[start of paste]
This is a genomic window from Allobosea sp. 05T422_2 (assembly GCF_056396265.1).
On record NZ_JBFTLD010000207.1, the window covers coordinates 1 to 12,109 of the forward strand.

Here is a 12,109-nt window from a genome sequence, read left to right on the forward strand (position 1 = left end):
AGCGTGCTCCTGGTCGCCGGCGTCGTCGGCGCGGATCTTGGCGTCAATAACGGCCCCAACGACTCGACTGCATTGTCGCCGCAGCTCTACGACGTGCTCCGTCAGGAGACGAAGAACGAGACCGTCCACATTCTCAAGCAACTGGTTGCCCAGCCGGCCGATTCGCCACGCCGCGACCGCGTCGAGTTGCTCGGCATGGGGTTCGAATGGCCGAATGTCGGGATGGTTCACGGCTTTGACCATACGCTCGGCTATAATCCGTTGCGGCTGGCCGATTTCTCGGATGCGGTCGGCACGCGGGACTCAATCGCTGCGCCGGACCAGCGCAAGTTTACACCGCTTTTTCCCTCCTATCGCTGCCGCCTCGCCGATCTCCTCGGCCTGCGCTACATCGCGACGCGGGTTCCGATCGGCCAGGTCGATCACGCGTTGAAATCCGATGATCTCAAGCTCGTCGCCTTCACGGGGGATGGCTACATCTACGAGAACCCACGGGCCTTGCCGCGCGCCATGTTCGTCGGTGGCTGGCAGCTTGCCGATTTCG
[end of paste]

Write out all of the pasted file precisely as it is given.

This is a genomic window from Allobosea sp. 05T422_2 (assembly GCF_056396265.1).
On record NZ_JBFTLD010000207.1, the window covers coordinates 1 to 12,109 of the forward strand.

Here is a 12,109-nt window from a genome sequence, read left to right on the forward strand (position 1 = left end):
AGCGTGCTCCTGGTCGCCGGCGTCGTCGGCGCGGATCTTGGCGTCAATAACGGCCCCAACGACTCGACTGCATTGTCGCCGCAGCTCTACGACGTGCTCCGTCAGGAGACGAAGAACGAGACCGTCCACATTCTCAAGCAACTGGTTGCCCAGCCGGCCGATTCGCCACGCCGCGACCGCGTCGAGTTGCTCGGCATGGGGTTCGAATGGCCGAATGTCGGGATGGTTCACGGCTTTGACCATACGCTCGGCTATAATCCGTTGCGGCTGGCCGATTTCTCGGATGCGGTCGGCACGCGGGACTCAATCGCTGCGCCGGACCAGCGCAAGTTTACACCGCTTTTTCCCTCCTATCGCTGCCGCCTCGCCGATCTCCTCGGCCTGCGCTACATCGCGACGCGGGTTCCGATCGGCCAGGTCGATCACGCGTTGAAATCCGATGATCTCAAGCTCGTCGCCTTCACGGGGGATGGCTACATCTACGAGAACCCACGGGCCTTGCCGCGCGCCATGTTCGTCGGTGGCTGGCAGCTTGCCGATTTCG